Apart from starting a love affair with the remarkable poet-playwright-soldier Aeschylus, it introduced me to composer John Hardy, long-term collaborator of Pearson and the brilliant Brith Gof. I knew John’s work intimately, but hadn’t had the opportunity to work with him, before. At the read-through of the first draft, he said to me: “Do you write for opera?” and I answered in the negative. “Well, perhaps you should think about doing so,” he replied – words that remained scorched into my mind for six years – until I started thinking about a Creative Wales Award. I am happy to say John Hardy was immensely generous in our conversations about form and process, dialogue which helped me shape a programme of learning when drafting my application. He, alongside David Pountney of Welsh National Opera, and Michael McCarthy of Music Theatre Wales, were incredibly encouraging as I stumbled in my ignorance through possible approaches. I hope dearly to have the opportunity of observing process with WNO and MTW, and developing material alongside John Hardy during my experimentation.

But my award is not solely about writing libretti. It is about exploring the performative power of language with music. The gift of a Creative Wales Award is remarkable – it is not product-based, but about process, learning, experimentation, creative exploration. I will spend months exploring different form and approaches – from underscored performance poetry and verse drama through to exploring contemporary libretti.

Perhaps this exploration was inevitable. I won the Ted Hughes Award for New Works in Poetry for the text of ‘Persians’. This extraordinary honour both humbled and bewildered me (“but I’m a playwright, not a poet!!”) and started me off questioning what the relationship might be between the poetic and the dramatic. It is perhaps no accident that new friends and collaborators are themselves accomplished poets – Samantha Wynne Rhydderch, Gillian Clarke, Sophie McKeand and especially Chris Kinsey, who has consistently nurtured my interest in poetry, and encouraged my own practice through inviting me to read alongside her at public performances. I’m excited about where my journeying into the poetic may take me, and I’m thrilled that Owen Sheers and Gillian Clarke will give me some masterclasses in poetry and verse drama in the first stage of my Creative Wales.

All I need now is to get through the next four months before my exploration commences. I’m trying to curate an experience which will stretch and challenge me, forcing me to grow as an artist perhaps into unexpected places. I am so grateful to all who assisted me in the application, and those who wrote supportive letters. My greatest thanks, of course, goes to the officers of the Arts Council of Wales and that sterling institution which has such vision and understanding about how to grow mature artists within Wales. I know my colleagues outside Wales are envious we have such opportunity – and it is one we must cherish and jealously protect in uncertain times in the future.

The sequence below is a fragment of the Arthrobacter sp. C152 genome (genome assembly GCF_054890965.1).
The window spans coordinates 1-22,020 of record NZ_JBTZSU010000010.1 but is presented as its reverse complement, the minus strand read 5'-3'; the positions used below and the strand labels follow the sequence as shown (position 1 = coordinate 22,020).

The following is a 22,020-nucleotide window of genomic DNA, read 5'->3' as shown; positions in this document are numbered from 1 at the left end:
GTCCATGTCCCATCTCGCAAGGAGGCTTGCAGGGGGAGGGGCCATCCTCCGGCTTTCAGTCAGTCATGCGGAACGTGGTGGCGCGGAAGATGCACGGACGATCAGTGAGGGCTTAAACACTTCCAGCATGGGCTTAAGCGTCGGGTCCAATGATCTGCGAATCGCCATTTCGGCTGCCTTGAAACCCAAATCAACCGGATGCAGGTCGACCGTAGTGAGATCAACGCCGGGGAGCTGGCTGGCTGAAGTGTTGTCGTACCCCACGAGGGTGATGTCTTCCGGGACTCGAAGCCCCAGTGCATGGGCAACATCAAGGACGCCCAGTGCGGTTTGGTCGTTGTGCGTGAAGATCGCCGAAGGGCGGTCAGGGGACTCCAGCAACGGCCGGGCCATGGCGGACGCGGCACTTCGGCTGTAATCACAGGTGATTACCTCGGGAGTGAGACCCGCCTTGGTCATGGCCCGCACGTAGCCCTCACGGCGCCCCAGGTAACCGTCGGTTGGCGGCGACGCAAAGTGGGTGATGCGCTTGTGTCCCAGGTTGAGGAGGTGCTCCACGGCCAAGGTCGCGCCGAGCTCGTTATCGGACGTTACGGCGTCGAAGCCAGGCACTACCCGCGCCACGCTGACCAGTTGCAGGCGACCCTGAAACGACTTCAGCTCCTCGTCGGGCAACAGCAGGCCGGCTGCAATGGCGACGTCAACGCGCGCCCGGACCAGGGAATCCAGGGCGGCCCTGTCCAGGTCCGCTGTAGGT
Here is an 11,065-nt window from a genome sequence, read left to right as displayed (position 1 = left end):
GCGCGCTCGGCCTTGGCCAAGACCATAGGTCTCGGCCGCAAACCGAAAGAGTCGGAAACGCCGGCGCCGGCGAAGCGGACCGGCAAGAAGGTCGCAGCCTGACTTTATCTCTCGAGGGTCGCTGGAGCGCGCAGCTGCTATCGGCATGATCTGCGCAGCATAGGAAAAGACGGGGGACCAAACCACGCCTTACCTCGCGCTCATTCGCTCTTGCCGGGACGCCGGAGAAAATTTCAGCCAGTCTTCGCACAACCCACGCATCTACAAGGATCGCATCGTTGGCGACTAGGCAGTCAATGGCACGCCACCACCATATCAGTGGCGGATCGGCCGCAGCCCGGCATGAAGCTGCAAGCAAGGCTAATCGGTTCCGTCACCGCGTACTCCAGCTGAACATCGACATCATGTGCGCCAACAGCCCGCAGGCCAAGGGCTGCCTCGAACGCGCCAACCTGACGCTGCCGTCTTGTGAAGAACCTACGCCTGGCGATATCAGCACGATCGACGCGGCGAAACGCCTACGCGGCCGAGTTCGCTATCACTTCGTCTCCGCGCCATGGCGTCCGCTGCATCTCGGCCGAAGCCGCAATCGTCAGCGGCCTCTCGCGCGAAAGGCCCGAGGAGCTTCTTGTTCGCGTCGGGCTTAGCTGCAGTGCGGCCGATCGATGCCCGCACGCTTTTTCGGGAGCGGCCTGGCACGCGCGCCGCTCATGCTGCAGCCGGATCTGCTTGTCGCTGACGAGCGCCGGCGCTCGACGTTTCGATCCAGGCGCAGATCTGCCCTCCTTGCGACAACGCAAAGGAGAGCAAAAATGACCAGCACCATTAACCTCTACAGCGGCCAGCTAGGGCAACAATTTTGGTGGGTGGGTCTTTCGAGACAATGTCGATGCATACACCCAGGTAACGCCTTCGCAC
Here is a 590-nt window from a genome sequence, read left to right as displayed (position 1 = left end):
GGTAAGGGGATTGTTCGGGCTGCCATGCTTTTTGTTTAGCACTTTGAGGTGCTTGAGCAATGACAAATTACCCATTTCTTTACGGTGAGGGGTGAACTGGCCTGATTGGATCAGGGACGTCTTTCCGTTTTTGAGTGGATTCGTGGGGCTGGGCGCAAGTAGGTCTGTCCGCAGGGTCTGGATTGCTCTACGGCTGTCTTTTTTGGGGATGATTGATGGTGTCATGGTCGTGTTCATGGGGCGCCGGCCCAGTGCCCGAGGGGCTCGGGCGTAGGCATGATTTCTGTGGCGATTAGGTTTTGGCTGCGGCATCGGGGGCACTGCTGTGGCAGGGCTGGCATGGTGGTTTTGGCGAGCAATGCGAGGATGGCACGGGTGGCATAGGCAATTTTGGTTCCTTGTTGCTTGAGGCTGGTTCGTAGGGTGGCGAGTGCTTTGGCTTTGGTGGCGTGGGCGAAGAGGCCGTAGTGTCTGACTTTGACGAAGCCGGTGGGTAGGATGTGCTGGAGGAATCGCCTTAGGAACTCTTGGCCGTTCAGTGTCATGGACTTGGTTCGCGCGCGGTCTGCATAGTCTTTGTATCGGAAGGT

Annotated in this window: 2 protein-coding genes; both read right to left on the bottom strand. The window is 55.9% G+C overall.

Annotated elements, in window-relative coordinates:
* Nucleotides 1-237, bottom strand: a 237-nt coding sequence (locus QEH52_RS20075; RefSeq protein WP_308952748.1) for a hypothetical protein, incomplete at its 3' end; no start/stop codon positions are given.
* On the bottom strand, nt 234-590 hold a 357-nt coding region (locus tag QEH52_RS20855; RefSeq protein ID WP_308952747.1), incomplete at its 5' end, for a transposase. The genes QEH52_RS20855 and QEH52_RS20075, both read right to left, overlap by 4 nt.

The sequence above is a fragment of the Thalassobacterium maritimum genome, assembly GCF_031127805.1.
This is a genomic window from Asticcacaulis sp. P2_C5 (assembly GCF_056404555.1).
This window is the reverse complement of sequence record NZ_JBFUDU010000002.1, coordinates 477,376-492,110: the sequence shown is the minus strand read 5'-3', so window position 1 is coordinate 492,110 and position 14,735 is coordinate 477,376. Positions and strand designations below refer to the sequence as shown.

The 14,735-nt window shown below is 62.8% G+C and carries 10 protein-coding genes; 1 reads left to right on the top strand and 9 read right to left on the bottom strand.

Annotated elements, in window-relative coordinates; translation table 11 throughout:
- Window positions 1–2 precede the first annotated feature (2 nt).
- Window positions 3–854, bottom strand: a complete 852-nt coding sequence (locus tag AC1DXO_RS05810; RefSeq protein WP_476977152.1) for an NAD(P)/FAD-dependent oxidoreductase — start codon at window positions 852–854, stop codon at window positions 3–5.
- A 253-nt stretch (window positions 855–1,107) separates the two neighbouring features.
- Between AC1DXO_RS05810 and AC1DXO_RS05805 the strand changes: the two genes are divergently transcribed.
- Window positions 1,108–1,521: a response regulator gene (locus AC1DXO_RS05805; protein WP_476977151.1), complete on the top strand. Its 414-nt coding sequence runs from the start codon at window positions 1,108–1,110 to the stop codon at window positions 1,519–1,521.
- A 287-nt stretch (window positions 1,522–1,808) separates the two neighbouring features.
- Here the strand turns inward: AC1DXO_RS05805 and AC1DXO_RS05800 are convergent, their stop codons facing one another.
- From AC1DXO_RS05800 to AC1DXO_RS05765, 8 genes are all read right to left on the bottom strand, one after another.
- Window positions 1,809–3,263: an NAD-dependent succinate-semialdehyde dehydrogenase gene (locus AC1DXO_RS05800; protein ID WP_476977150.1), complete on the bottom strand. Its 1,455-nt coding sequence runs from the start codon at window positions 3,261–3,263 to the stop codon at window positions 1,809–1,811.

Disability Access and Inclusion – Surgeries for Arts Organisations in Wales

As patron of Disability Arts Cymru, I’m always happy to publicise and promote the sterling work they do. What follows is information about their surgeries for Arts Organisations in Wales, regarding disability access and inclusion.

Please share with any organisation in Wales who you feel would be interested in this. Please contact Disability Arts Cymru, at the address below regarding this.

Disability Access and Inclusion – Surgeries for Arts Organisations

Disability Arts Cymru is working in partnership with Creu Cymru and Hynt to run a series of surgeries free of charge on disability access and inclusion for arts organisations.

If you are in the process of developing a Diversity Strategy or a Disability Action Plan, the surgeries are for you!

Concerned about access backstage or at your office? Wondering about employing disabled artists? Want to engage better with disabled people?

Bring your queries about practical access, front of house issues, audience development, improving access to performances, workshops, events.

At Disability Arts Cymru we are also interested in developing networks in the arts, so that we can work together to support emerging and established disabled artists. We cover all art forms and work with all disabled people, so we are keen to talk to you too and to look at how we can be more effective together.

Dates and venues:

  • Thursday 9th June – Theatr Mwldan
  • Friday 10th June – Theatr Colwyn
  • Tuesday 14th Wales Millennium Centre
  • Wednesday 15th June – Wales Millennium Centre
  • Thursday 16th June – Pontardawe Arts Centre

Times: You may book a 60 minute surgery between 10.00am and 4.00pm. There is no charge for this service

How to book:

Call Disability Arts Cymru on 029 2055 1040 or email Sara Mackay sara@dacymru.com

If you are not able to make one of the surgery dates but would like to talk to us, we will be happy to arrange another time to meet up with you. Just let us know!